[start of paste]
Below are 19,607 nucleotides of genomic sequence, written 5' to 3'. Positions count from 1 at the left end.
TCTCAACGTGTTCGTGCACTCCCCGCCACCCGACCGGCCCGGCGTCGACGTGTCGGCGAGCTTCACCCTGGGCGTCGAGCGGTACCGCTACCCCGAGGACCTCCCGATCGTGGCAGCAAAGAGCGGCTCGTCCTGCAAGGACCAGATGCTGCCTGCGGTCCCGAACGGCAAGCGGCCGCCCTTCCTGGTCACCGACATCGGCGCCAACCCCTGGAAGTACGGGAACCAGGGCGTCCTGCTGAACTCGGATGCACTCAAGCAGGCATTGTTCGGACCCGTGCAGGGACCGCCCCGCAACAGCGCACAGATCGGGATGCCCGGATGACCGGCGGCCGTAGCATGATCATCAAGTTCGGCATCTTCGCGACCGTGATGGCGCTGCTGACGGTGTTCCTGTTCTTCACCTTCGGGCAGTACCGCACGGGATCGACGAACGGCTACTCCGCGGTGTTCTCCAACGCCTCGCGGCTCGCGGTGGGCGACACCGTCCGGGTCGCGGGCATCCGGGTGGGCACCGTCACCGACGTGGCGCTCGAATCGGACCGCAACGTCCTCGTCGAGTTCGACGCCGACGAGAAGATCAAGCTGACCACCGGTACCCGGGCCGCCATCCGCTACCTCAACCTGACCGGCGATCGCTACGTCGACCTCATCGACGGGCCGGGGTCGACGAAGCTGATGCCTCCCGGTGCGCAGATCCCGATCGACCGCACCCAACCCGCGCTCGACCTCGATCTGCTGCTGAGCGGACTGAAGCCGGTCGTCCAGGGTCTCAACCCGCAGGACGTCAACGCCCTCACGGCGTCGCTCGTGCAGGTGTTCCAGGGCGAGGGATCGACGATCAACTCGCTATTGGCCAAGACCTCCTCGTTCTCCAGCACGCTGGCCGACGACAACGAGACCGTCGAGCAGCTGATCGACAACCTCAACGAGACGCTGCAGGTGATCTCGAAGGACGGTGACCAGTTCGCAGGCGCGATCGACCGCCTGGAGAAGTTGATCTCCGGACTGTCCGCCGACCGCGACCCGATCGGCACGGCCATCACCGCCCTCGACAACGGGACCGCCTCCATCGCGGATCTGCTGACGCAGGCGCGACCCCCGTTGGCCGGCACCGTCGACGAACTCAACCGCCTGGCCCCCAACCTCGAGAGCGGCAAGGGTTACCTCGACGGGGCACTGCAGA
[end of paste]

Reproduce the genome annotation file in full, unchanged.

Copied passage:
Below are 19,607 nucleotides of genomic sequence, written 5' to 3'. Positions count from 1 at the left end.
TCTCAACGTGTTCGTGCACTCCCCGCCACCCGACCGGCCCGGCGTCGACGTGTCGGCGAGCTTCACCCTGGGCGTCGAGCGGTACCGCTACCCCGAGGACCTCCCGATCGTGGCAGCAAAGAGCGGCTCGTCCTGCAAGGACCAGATGCTGCCTGCGGTCCCGAACGGCAAGCGGCCGCCCTTCCTGGTCACCGACATCGGCGCCAACCCCTGGAAGTACGGGAACCAGGGCGTCCTGCTGAACTCGGATGCACTCAAGCAGGCATTGTTCGGACCCGTGCAGGGACCGCCCCGCAACAGCGCACAGATCGGGATGCCCGGATGACCGGCGGCCGTAGCATGATCATCAAGTTCGGCATCTTCGCGACCGTGATGGCGCTGCTGACGGTGTTCCTGTTCTTCACCTTCGGGCAGTACCGCACGGGATCGACGAACGGCTACTCCGCGGTGTTCTCCAACGCCTCGCGGCTCGCGGTGGGCGACACCGTCCGGGTCGCGGGCATCCGGGTGGGCACCGTCACCGACGTGGCGCTCGAATCGGACCGCAACGTCCTCGTCGAGTTCGACGCCGACGAGAAGATCAAGCTGACCACCGGTACCCGGGCCGCCATCCGCTACCTCAACCTGACCGGCGATCGCTACGTCGACCTCATCGACGGGCCGGGGTCGACGAAGCTGATGCCTCCCGGTGCGCAGATCCCGATCGACCGCACCCAACCCGCGCTCGACCTCGATCTGCTGCTGAGCGGACTGAAGCCGGTCGTCCAGGGTCTCAACCCGCAGGACGTCAACGCCCTCACGGCGTCGCTCGTGCAGGTGTTCCAGGGCGAGGGATCGACGATCAACTCGCTATTGGCCAAGACCTCCTCGTTCTCCAGCACGCTGGCCGACGACAACGAGACCGTCGAGCAGCTGATCGACAACCTCAACGAGACGCTGCAGGTGATCTCGAAGGACGGTGACCAGTTCGCAGGCGCGATCGACCGCCTGGAGAAGTTGATCTCCGGACTGTCCGCCGACCGCGACCCGATCGGCACGGCCATCACCGCCCTCGACAACGGGACCGCCTCCATCGCGGATCTGCTGACGCAGGCGCGACCCCCGTTGGCCGGCACCGTCGACGAACTCAACCGCCTGGCCCCCAACCTCGAGAGCGGCAAGGGTTACCTCGACGGGGCACTGCAGA